Sparkling Spring

Spring is in full swing and so are the bubbles!

We’ve curated an awesome selection of sparkling wines that pair well with the new season...



Champagne, Petillant Naturel, Cava, Prosecco, Lambrusco…we’ve got them all!

But have you ever wondered “how do they get those bubbles in there?”

There’s more than one way to make bubbly. Sparkling wine’s long history spans quite a bit in the way of trial and error and new technologies and techniques, making the preferred way of producing the stuff somewhat variable.



The Traditional Method is the one Champagne lovers tend to wax poetically about and is far and away the most involved. This is the méthode classique, laborious and expensive. Riddling, disgorging, and more take place and the whole process is extensive, requiring specialized equipment and lots of discipline.


Traditional Method a.k.a. Méthode Champenoise, méthode traditionnelle, Metodo Classico Examples: Cava, Champagne, Crémant and Italian Metodo Classico wines. The traditional method of sparkling winemaking was awarded a UNESCO heritage in Champagne in 2015. It is–arguably–the most appreciated method for sparkling wine production in terms of quality, and at the same time it is also the most costly in terms of production. The most important facet of the traditional method is that the transformation from a still to a sparkling wine occurs entirely inside the bottle.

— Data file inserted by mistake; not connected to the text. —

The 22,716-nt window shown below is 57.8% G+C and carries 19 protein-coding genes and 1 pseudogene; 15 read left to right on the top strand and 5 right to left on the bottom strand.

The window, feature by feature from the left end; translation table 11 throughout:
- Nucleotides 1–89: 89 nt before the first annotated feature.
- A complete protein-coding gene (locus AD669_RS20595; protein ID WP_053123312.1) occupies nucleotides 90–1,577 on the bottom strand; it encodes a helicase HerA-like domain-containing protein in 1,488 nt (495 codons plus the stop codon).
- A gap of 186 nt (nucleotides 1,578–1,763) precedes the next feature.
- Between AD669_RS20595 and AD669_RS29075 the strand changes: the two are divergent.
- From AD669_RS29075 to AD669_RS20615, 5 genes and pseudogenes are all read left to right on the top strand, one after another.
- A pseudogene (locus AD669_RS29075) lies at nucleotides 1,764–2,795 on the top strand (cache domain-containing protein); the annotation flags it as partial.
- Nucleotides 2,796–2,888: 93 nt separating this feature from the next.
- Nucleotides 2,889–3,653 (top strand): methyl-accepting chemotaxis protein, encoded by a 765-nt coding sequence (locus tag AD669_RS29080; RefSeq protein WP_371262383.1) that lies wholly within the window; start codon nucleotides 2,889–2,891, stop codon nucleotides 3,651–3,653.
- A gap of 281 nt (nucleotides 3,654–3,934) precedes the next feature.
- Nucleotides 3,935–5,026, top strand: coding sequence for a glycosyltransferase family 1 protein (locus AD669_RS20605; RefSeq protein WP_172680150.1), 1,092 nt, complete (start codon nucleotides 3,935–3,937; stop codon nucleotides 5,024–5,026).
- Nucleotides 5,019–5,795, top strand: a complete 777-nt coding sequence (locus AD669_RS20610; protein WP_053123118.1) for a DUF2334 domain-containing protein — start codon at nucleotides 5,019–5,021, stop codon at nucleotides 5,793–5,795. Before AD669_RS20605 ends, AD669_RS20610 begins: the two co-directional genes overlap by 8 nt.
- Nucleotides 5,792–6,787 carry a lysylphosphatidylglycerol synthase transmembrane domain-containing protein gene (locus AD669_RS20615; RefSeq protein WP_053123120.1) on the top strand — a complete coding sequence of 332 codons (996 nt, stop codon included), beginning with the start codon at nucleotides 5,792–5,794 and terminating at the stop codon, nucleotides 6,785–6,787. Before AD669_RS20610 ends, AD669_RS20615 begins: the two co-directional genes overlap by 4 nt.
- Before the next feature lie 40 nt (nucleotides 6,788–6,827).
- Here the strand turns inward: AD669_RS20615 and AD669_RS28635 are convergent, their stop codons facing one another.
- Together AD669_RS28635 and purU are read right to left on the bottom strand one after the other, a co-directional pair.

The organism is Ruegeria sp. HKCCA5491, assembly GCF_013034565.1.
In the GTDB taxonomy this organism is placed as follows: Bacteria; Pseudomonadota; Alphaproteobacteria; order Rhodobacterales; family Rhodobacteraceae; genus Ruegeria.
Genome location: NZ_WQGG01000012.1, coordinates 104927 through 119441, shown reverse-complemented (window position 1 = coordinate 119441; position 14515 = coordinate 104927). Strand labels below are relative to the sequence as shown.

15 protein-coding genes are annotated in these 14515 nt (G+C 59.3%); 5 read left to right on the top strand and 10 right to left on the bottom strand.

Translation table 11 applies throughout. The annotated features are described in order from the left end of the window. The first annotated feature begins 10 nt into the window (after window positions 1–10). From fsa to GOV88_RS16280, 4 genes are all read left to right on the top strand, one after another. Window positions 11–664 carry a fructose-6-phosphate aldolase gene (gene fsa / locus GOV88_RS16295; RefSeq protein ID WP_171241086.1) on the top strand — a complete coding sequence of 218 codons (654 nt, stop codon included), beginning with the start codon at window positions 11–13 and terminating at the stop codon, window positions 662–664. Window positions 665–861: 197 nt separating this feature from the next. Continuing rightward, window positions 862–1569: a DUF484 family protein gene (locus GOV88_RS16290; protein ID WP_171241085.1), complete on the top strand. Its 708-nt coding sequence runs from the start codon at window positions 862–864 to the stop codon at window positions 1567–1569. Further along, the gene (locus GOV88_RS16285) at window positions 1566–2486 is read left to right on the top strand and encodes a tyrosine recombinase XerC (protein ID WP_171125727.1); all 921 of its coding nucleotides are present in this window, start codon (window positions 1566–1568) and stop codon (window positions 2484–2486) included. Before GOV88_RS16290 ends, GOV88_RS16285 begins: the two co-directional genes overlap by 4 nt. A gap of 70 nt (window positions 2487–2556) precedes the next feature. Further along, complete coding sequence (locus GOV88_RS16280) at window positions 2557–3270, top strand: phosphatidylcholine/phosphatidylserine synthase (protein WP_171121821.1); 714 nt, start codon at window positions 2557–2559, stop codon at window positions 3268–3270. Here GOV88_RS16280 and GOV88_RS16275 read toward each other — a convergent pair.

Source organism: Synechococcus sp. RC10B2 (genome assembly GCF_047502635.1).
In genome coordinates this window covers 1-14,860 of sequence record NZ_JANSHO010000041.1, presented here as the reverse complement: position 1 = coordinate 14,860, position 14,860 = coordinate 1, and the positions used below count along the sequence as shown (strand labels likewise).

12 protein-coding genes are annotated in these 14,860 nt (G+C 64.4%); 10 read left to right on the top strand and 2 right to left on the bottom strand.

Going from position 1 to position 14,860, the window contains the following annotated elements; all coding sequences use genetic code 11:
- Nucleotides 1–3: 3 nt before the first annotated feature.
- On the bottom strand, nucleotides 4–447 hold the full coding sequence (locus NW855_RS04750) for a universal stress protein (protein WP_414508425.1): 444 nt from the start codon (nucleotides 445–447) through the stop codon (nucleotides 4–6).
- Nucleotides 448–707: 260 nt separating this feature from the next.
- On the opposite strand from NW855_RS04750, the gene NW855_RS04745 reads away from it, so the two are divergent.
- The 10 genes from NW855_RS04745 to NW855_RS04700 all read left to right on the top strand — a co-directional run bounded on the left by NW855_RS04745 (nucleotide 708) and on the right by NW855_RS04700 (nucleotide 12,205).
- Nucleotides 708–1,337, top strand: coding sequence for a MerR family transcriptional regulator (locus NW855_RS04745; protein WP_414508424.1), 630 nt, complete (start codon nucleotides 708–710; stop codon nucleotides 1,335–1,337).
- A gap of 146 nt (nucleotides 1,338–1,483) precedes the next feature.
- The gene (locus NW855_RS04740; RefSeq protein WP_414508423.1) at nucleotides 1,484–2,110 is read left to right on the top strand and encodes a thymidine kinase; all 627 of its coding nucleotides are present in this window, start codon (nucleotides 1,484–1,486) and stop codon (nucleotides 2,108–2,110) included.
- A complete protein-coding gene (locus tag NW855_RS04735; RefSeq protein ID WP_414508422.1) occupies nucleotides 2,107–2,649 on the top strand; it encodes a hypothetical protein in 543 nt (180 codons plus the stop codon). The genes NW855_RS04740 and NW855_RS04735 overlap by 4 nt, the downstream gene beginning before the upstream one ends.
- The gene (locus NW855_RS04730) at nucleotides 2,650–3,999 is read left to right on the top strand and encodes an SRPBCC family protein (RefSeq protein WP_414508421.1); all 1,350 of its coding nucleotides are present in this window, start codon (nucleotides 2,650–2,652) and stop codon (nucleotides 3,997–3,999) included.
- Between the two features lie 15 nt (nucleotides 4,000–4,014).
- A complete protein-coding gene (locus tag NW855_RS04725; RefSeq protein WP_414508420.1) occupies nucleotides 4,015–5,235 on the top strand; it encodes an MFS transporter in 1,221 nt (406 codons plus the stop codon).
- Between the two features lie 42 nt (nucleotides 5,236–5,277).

1. Base Wine or “Cuvée”: grapes are picked (usually just a bit younger to preserve acidity) and fermented into a dry wine. The winemaker then takes the various base wines and blends them together into what the French call a “cuvée”, which is the final sparkling wine blend.

  2. Tirage: Yeast and sugars are added to the cuvée to start the second fermentation and wines are bottled (and topped with crown caps).

  3. 2nd Fermentation: (inside the bottle) The second fermentation adds about 1.3% more alcohol and the process creates CO2 which is trapped inside the bottle thus carbonating the wine. The yeast dies in a process called autolysis and remains in the bottle.

  4. Aging: Wines are aged on their lees (the dead yeast particles) for a period of time to develop texture in the wine. Champagne requires a minimum of 15 months of aging (36 months for vintage Champagne). Cava requires a minimum of 9 months of aging but requires up to 30 months for Gran Reserva Cava. Most believe the longer the wine ages on its lees, the better.

  5. Riddling: Clarification occurs by settling the bottle upside down and the dead yeast cells collect in the neck of the bottle.